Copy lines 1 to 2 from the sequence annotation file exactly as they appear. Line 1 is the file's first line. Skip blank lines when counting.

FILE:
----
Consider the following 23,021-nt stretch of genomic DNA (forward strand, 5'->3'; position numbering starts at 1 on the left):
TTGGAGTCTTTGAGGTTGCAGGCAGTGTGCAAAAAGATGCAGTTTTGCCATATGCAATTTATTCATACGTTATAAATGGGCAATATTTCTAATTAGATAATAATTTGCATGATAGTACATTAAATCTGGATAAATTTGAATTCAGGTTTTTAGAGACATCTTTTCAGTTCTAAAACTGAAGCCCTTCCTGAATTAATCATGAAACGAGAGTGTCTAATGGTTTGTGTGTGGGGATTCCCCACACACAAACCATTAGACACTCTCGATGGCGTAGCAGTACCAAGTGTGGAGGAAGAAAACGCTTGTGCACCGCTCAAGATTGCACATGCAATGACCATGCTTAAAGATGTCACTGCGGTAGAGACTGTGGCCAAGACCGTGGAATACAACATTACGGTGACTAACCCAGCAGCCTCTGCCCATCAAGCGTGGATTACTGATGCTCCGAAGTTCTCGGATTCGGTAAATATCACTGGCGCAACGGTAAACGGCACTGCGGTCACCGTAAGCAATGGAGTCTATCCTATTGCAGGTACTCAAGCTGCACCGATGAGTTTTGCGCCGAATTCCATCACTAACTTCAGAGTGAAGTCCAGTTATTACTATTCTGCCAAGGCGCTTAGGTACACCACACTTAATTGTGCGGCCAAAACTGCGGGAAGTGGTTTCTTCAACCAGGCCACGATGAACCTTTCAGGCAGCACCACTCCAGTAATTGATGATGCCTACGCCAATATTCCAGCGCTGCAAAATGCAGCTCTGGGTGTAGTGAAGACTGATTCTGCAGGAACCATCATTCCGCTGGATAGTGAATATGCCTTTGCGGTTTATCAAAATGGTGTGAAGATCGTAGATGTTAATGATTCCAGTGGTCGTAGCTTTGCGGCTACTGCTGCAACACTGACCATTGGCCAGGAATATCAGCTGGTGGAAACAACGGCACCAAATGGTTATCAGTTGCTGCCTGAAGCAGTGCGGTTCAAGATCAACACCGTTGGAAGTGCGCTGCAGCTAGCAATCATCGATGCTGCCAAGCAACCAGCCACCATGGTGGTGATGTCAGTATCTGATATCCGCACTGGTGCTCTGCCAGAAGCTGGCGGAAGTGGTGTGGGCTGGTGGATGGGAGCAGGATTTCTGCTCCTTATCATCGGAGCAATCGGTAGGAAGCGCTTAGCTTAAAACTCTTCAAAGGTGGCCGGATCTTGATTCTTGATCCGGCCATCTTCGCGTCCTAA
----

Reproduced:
Consider the following 23,021-nt stretch of genomic DNA (forward strand, 5'->3'; position numbering starts at 1 on the left):
TTGGAGTCTTTGAGGTTGCAGGCAGTGTGCAAAAAGATGCAGTTTTGCCATATGCAATTTATTCATACGTTATAAATGGGCAATATTTCTAATTAGATAATAATTTGCATGATAGTACATTAAATCTGGATAAATTTGAATTCAGGTTTTTAGAGACATCTTTTCAGTTCTAAAACTGAAGCCCTTCCTGAATTAATCATGAAACGAGAGTGTCTAATGGTTTGTGTGTGGGGATTCCCCACACACAAACCATTAGACACTCTCGATGGCGTAGCAGTACCAAGTGTGGAGGAAGAAAACGCTTGTGCACCGCTCAAGATTGCACATGCAATGACCATGCTTAAAGATGTCACTGCGGTAGAGACTGTGGCCAAGACCGTGGAATACAACATTACGGTGACTAACCCAGCAGCCTCTGCCCATCAAGCGTGGATTACTGATGCTCCGAAGTTCTCGGATTCGGTAAATATCACTGGCGCAACGGTAAACGGCACTGCGGTCACCGTAAGCAATGGAGTCTATCCTATTGCAGGTACTCAAGCTGCACCGATGAGTTTTGCGCCGAATTCCATCACTAACTTCAGAGTGAAGTCCAGTTATTACTATTCTGCCAAGGCGCTTAGGTACACCACACTTAATTGTGCGGCCAAAACTGCGGGAAGTGGTTTCTTCAACCAGGCCACGATGAACCTTTCAGGCAGCACCACTCCAGTAATTGATGATGCCTACGCCAATATTCCAGCGCTGCAAAATGCAGCTCTGGGTGTAGTGAAGACTGATTCTGCAGGAACCATCATTCCGCTGGATAGTGAATATGCCTTTGCGGTTTATCAAAATGGTGTGAAGATCGTAGATGTTAATGATTCCAGTGGTCGTAGCTTTGCGGCTACTGCTGCAACACTGACCATTGGCCAGGAATATCAGCTGGTGGAAACAACGGCACCAAATGGTTATCAGTTGCTGCCTGAAGCAGTGCGGTTCAAGATCAACACCGTTGGAAGTGCGCTGCAGCTAGCAATCATCGATGCTGCCAAGCAACCAGCCACCATGGTGGTGATGTCAGTATCTGATATCCGCACTGGTGCTCTGCCAGAAGCTGGCGGAAGTGGTGTGGGCTGGTGGATGGGAGCAGGATTTCTGCTCCTTATCATCGGAGCAATCGGTAGGAAGCGCTTAGCTTAAAACTCTTCAAAGGTGGCCGGATCTTGATTCTTGATCCGGCCATCTTCGCGTCCTAA